Assessing Cancun

Cancun, in agreeing to agree on basic issues, improves on Copenhagen, which papered over them

3 min read
Assessing Cancun

The Copenhagen conference that ended this last weekend exceeded expectations and was a definite success, especially  by comparison with last year's Copenhagen Accord. That agreement really only papered over profound and sharp differences, which threatened to wreck the conference and derail the process of international diplomacy being carried out pursuant to the Rio Framework Convention on Climate Change of 1992 and the 1997 Kyoto Protocol.

The Cancun agreements were adopted almost unanimously, with just Bolivia rejecting them. Besides containing some important specifics, they may also provide a vehicle for further undertakings that do not depend on treaty making and treaty ratification. Though such agreements do not have the full gravity of treaties, they are generally considered binding on the states that sign them.*

The two important umbrella agreements adopted at Cancun concern long term cooperation and Kyoto followup. The Kyoto document addresses issues raised by the ending in 2012 of the first "commitment period" in which advanced industrial countries were to make scheduled cuts in greenhouse gas emissions, and the impending second commitment period, which is to run from 2012 to 2020. It is a compact two-page document that declares global warming to be an urgent problem, as described in the 2007  IPCC assessment report, and "urges" the industrial countries to make more aggressive efforts to curtail it than they have made so far. It calls on the world's climate diplomats to see to it in the coming year and at the next climate conference, to be held in Durban, South Africa, that there is no gap between the first and second commitment periods.

In signing onto that statement, the United States seems to be conceding implicitly that it needs to do more than it has promised to do so far to reduce its carbon emissions. Notably, the Japanese government, which came to Cancun wanting to ditch the Kyoto process, was dissuaded from that position by phone calls from the leaders of the UK, Germany, and Mexico. (The Mexican foreign minister, Patricia Espinosa, is credited especially with having worked skillfully to make Cancun a relative success.) The Kyoto Protocol to the Rio treaty took force in 2005, and 191 of the 194 parties to the treaty have ratified the protocol; the United States is one of three that have not.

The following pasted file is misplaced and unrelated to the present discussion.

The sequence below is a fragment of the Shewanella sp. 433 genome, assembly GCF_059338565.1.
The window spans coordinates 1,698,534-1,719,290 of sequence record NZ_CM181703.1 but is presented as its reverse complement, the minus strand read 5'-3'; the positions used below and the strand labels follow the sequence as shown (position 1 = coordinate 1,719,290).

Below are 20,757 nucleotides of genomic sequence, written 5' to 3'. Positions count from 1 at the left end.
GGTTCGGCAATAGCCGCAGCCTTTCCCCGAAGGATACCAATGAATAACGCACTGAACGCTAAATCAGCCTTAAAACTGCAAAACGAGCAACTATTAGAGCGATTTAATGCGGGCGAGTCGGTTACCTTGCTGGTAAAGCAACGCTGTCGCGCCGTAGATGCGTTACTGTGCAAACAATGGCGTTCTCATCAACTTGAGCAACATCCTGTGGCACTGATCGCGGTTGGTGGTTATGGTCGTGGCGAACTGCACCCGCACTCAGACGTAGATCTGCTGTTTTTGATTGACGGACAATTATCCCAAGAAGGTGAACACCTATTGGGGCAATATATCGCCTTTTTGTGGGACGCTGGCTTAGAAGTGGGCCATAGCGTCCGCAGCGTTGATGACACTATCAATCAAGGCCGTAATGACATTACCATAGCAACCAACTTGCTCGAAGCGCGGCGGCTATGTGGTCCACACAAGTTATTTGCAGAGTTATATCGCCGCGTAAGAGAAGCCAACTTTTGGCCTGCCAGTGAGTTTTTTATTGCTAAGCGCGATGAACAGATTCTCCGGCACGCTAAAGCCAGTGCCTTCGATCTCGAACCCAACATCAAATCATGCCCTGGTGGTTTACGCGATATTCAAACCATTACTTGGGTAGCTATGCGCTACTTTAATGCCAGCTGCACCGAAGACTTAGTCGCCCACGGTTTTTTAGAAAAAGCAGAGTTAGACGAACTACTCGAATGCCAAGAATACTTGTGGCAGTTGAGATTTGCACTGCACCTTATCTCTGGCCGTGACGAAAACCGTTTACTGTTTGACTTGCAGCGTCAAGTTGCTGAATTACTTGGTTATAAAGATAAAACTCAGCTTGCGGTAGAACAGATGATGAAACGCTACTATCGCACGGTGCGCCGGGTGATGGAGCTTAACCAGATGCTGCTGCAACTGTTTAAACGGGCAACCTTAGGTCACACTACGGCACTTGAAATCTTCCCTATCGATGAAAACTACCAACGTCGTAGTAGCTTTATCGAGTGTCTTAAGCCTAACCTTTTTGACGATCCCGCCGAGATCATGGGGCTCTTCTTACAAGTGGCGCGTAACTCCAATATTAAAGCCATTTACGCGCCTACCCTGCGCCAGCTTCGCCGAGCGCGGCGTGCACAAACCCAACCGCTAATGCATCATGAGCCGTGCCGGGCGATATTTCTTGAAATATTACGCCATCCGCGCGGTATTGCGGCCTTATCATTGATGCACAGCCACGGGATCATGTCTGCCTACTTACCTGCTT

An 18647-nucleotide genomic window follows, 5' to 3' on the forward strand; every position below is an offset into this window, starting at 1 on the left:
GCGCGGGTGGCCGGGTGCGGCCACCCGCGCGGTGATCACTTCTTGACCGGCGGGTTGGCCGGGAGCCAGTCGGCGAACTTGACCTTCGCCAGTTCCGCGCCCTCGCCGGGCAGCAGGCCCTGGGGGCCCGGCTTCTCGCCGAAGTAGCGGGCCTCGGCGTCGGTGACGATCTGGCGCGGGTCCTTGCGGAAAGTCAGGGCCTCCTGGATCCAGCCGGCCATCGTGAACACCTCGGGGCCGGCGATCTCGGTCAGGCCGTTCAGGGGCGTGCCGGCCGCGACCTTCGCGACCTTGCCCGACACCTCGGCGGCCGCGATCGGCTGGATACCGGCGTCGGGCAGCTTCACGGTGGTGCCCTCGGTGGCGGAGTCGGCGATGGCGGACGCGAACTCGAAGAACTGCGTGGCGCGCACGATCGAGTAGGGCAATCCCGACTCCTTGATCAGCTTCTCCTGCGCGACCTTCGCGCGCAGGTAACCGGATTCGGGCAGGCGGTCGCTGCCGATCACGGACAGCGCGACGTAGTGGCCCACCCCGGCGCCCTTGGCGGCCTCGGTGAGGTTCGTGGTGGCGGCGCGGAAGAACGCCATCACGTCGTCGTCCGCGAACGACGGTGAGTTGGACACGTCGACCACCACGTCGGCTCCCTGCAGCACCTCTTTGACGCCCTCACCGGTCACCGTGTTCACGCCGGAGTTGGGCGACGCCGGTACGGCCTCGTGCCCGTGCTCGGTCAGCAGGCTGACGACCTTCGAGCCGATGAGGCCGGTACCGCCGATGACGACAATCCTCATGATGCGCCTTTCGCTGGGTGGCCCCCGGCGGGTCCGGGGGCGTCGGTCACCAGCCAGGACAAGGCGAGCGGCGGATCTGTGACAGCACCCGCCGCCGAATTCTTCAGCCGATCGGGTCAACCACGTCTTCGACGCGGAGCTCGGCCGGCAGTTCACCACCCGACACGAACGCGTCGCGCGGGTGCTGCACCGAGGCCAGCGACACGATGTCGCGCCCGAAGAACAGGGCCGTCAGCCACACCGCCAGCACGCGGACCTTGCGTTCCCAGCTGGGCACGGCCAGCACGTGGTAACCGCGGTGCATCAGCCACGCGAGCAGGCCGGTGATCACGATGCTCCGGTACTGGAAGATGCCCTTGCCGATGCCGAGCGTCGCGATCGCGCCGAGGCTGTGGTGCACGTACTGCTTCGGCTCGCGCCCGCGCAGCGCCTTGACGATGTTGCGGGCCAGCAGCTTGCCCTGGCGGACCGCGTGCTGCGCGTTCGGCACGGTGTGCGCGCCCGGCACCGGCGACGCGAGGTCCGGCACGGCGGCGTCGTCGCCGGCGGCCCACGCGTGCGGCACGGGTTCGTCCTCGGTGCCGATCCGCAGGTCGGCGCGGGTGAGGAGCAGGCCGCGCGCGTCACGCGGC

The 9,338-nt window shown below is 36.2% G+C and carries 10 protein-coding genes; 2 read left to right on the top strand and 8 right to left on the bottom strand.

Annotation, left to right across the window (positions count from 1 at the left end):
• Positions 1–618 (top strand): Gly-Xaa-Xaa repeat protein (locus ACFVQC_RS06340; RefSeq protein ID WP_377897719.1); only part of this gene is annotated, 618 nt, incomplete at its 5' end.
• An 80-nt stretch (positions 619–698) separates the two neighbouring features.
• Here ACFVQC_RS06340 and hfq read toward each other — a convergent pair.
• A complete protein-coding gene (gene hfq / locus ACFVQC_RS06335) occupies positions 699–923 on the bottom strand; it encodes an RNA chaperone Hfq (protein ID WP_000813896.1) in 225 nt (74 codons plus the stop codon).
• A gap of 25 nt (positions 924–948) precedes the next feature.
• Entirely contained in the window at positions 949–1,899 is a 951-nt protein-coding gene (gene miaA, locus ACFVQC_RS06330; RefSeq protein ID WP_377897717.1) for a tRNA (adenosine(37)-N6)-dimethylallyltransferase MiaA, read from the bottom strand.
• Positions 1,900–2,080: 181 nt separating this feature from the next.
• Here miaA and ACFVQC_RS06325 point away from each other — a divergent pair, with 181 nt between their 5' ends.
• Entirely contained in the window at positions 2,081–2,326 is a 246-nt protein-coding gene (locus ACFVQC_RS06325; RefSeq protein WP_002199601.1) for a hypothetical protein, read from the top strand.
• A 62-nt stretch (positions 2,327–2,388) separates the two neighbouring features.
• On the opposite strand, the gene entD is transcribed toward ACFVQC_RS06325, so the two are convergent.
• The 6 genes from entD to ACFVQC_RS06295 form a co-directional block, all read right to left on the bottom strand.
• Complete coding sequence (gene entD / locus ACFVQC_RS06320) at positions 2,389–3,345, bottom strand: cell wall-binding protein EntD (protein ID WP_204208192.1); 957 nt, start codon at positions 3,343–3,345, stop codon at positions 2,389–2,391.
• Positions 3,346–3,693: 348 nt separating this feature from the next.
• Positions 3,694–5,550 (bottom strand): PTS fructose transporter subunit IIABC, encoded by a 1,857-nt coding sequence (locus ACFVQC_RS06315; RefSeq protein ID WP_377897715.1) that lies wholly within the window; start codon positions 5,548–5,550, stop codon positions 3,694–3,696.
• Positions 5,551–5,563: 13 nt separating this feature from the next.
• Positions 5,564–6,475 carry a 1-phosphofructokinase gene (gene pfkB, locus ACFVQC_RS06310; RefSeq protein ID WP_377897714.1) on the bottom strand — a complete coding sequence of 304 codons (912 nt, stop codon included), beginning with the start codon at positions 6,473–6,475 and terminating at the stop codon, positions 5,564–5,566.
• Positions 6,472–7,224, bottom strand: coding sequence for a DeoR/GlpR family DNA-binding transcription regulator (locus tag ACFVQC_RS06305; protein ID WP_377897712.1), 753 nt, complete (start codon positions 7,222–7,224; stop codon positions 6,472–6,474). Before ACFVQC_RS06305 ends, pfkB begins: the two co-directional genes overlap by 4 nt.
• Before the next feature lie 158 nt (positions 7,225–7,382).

The second Cancun statement, on long-term cooperation, calls on the developing countries to report regularly and verifiably their emissions, as sought by the United States, starting at Copenhagen. The document outlines and specifies how an institution will be established to channel climate aid from the rich countries to the poor--the Green Climate Fund--and, just as importantly for the Third World, specifies how countries can be rewarded for deforestation efforts.

The document on long-term cooperation puts the emphasis equally on greenhouse gas reduction and adaptation to climate change, an important provision for island countries and deltaic regions that are acutely and imminently threatened by global warming. But at the same time it "agrees" that parties should cooperate in achieving the peaking of global and national greenhouse gas emissions "as soon as possible," bearing in mind that "the time frame for peaking will be longer in developing countries." This provision implicitly points a finger at China, which refused to make a peaking commitment at Copenhagen. Like the United States, in signing onto the document, China implicitly concedes that it soon will be expected to do more than it has been willing to do in the past.

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* According to the constitutional authority Louis Henkin (Foreign Affairs and the Constitution, Norton, 1972, pp. 184-7), the United States had entered at the time of that writing into thousands or even tens of thousands of executive agreements with foreign countries. While some held that such agreements could not be truly executed without action of Congress, there is no clear consensus on this point. In an important test case, which involved recognition of the Soviet Union by the Roosevelt Administration and the associated Litvinov Agreement, New York State challenged a provision enabling the Federal government to take control of assets held in New York banks to which the USSR laid claim; the Supreme Court held that with respect to "international negotiations and compacts . . . state lines disappear. . . . As to such purposes, the State of New York does not exist." Henkin attributes such reasoning mainly to the primacy the constitution affords the president in the conduct of international relations: If the president agrees to something in that realm, prima facie, it holds.

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